Many of these gals don't feel they're worth enough to be anything other than working out on the streets and being degraded. Many of them don't believe they're worthy of getting compliments, worthy of being treated with respect. So it's something that we as a group are constantly doing, reinforcing that they need self-empowerment. It's extremely detrimental within their we do have many capacities where we intervene.
    It's not always under an arrest where we deal with these women. When we are doing the streets it's literally to see how they are doing--if there have been any bad dates, if there have been any occurrences of violence.
    The changeover has been overwhelming. I will honestly say that 10 years ago we never had women reporting bad dates. There was a trust factor between the police and the individuals who were working. Literally we have built a bridge where the officers are being requested by the working girls who have been assaulted, saying that there is enough trust now that they are actually reporting bad dates to them. Where we never had that 10 years ago, we have an overabundance now, which is self-empowering.
    For the women who do leave, we have peer supports on those nights of operational and non-operational nights to let the girls know, “Yes, you are worthy. You can make it. I did.”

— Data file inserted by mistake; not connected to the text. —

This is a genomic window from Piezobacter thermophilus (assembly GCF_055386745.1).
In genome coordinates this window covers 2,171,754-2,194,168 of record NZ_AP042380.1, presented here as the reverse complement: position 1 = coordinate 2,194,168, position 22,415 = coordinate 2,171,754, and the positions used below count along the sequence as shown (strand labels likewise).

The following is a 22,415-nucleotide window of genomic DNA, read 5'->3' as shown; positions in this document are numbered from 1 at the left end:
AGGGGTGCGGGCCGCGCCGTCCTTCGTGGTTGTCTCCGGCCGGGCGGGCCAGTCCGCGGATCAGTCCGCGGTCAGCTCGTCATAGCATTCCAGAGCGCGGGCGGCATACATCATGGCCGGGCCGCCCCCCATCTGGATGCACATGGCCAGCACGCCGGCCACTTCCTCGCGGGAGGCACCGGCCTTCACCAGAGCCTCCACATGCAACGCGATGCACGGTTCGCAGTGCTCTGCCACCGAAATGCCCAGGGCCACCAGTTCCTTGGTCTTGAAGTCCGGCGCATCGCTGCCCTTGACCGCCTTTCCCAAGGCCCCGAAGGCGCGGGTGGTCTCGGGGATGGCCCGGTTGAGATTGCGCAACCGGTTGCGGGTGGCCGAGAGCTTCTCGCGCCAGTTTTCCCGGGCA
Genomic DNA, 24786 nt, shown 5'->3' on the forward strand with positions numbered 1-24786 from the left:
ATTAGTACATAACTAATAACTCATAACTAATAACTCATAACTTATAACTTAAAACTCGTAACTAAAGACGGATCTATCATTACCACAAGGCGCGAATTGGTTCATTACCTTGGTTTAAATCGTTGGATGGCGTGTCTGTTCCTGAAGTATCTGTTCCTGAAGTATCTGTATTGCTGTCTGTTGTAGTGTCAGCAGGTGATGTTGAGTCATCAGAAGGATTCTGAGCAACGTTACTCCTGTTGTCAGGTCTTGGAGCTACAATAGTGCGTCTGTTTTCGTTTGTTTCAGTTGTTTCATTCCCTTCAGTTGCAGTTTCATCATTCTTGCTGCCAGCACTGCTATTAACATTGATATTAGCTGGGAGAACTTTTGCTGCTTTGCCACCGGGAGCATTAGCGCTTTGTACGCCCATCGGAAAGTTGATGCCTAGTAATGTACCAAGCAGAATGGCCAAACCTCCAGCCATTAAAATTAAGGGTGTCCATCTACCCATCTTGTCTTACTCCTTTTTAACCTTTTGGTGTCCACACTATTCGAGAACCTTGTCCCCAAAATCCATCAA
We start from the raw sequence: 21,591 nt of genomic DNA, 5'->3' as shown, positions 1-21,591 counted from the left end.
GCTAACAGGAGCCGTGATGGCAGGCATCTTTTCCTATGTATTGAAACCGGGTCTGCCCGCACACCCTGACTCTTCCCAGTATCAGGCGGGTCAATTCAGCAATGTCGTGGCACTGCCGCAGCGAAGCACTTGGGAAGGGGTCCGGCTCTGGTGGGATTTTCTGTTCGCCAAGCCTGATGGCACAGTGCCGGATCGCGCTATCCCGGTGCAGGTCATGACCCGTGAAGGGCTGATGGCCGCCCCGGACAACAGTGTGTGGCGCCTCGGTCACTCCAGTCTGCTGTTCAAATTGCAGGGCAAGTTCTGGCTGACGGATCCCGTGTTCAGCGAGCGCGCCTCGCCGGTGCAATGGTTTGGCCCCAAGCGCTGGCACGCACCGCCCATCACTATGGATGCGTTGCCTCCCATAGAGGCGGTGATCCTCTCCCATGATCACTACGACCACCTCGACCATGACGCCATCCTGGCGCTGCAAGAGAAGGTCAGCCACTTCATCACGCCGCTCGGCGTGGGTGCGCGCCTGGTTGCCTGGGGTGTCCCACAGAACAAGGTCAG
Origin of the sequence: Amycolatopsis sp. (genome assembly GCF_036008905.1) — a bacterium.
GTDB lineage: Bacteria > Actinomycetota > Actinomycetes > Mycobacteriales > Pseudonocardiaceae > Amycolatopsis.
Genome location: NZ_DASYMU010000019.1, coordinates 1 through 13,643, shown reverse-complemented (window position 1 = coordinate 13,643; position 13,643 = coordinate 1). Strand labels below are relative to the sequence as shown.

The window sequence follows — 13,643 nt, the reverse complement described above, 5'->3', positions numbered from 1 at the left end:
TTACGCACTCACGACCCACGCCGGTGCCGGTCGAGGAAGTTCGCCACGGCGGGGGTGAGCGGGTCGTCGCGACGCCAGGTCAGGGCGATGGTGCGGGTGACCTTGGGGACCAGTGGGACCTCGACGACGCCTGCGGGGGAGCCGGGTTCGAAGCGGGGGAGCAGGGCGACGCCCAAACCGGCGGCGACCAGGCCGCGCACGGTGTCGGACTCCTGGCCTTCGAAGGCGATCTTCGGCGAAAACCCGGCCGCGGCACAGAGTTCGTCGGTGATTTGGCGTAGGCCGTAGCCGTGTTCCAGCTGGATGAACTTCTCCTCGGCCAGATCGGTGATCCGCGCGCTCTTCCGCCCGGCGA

So we do have success cases, but unfortunately for those know, their demise was unfortunately met out there. I personally have two family members who are still missing. We are presuming that they've been killed, or that they're no longer with us, due to the lifestyle of prostitution.



    Thank you.
    Ms. Nepinak, what form would you like to see a multidisciplinary approach take?


     Thank you for the question. That would include health care, justice, shelter, a cultural program, and education. That would include systems that have historically been involved with aboriginal people, including our spiritual leaders in our communities as well, and the development of a comprehensive strategy to address the areas.
    We do have a medical clinic right in our facility, and one of the issues we have seen at Awo Taan in Calgary is that of the women who are coming into the shelter, 75% have not seen a medical doctor in six months. We have children who have not been immunized. We have multiple health issues involving ear, throat, nose, upper respiratory, gastrointestinal. So a multidisciplinary approach would include all of those areas. Another piece would be around the research.
    The issue of family violence is very broad, and I think as far as identifying what the need is goes, it's safe to say there are many at the moment. But it is such a huge issue, how do we then chunk the work out so that it is possible to do it?